The Ultimate International BanquetDaily Reflection / Produced by The High Calling
In Jerusalem, the LORD of Heaven’s Armies will spread a wonderful feast for all the people of the world. It will be a delicious banquet with clear, well-aged wine and choice meat.
Often schools and churches sponsor international banquets, festive meals in which people bring foods representing diverse cultures. At such a feast you might find yourself eating tacos with spaghetti and kung pao chicken. Quite a combination!
In Isaiah 25, we glimpse the ultimate international banquet, a meal prepared by the Lord himself for peoples from all nations. The food will be exquisite, and the celebration unsullied by gloom and tears.
Jesus picked up this vision of a great banquet for all people as he revealed the future of the kingdom of God (see, for example, Matt. 8:11). In fact, this image underlies Jesus’ statement at the Last Supper: “Mark my words—I will not drink wine again until the day I drink it new with you in my Father’s Kingdom” (Matt. 26:29). Thus, when we celebrate communion, we not only look back to the saving death of Jesus, but also look ahead with hope to the great messianic banquet yet to come. Someday we, along with people from all nations, will sit at a table with Jesus, enjoying rich food and drink in the peace of his kingdom.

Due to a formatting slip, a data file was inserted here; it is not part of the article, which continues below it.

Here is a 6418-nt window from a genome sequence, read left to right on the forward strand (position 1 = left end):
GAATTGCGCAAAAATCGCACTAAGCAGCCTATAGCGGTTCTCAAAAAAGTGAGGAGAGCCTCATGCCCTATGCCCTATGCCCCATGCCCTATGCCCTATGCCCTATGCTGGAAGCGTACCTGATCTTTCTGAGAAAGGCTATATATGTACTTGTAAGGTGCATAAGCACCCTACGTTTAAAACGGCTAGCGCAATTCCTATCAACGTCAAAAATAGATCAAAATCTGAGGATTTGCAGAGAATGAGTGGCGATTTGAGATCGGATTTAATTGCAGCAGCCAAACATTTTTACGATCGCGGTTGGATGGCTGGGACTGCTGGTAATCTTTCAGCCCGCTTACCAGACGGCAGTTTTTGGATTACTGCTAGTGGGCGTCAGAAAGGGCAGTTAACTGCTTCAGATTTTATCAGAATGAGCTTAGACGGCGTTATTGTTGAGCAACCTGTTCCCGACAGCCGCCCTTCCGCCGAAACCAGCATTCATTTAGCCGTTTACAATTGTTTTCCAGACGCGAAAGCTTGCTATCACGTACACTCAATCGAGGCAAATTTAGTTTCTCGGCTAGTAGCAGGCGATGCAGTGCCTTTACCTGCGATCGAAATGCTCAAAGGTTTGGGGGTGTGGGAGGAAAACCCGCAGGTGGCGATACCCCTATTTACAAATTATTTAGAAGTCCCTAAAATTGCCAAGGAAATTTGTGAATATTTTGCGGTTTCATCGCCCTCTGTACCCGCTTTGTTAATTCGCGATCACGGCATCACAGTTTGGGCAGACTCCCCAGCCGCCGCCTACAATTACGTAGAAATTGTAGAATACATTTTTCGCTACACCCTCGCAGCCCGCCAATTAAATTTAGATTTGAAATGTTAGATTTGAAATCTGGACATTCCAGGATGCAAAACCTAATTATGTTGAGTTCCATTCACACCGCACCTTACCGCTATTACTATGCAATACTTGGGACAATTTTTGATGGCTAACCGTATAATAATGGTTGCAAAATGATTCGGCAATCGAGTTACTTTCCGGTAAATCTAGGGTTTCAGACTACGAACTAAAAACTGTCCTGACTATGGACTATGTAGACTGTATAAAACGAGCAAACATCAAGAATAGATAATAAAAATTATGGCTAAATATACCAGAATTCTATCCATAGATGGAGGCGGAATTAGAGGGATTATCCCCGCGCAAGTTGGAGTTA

QUESTIONS FOR REFLECTION: What difference does it make today that we will one day enjoy the messianic banquet of the kingdom? If we embrace the hope of the ultimate international banquet, how might this impact our actions as individuals? as churches? as citizens?
PRAYER: Dear Lord, what a joy it will be finally to sit at your table, enjoying your lavish food and drink. How we will celebrate your goodness!
Today that reality seems far, far away, as nations are divided against each other, even as Christians so often can’t get along. May the vision of the messianic banquet give us hope, Lord. Moreover, may it motivate us to reach out to those around us and draw them in, especially to those who aren’t just like us ethnically, racially, socio-economically, politically, or theologically. In light of your great banquet yet to come, may we extend hospitality to all. May our churches look less and less like exclusive clubs, and more and more like the feast of the future! Amen.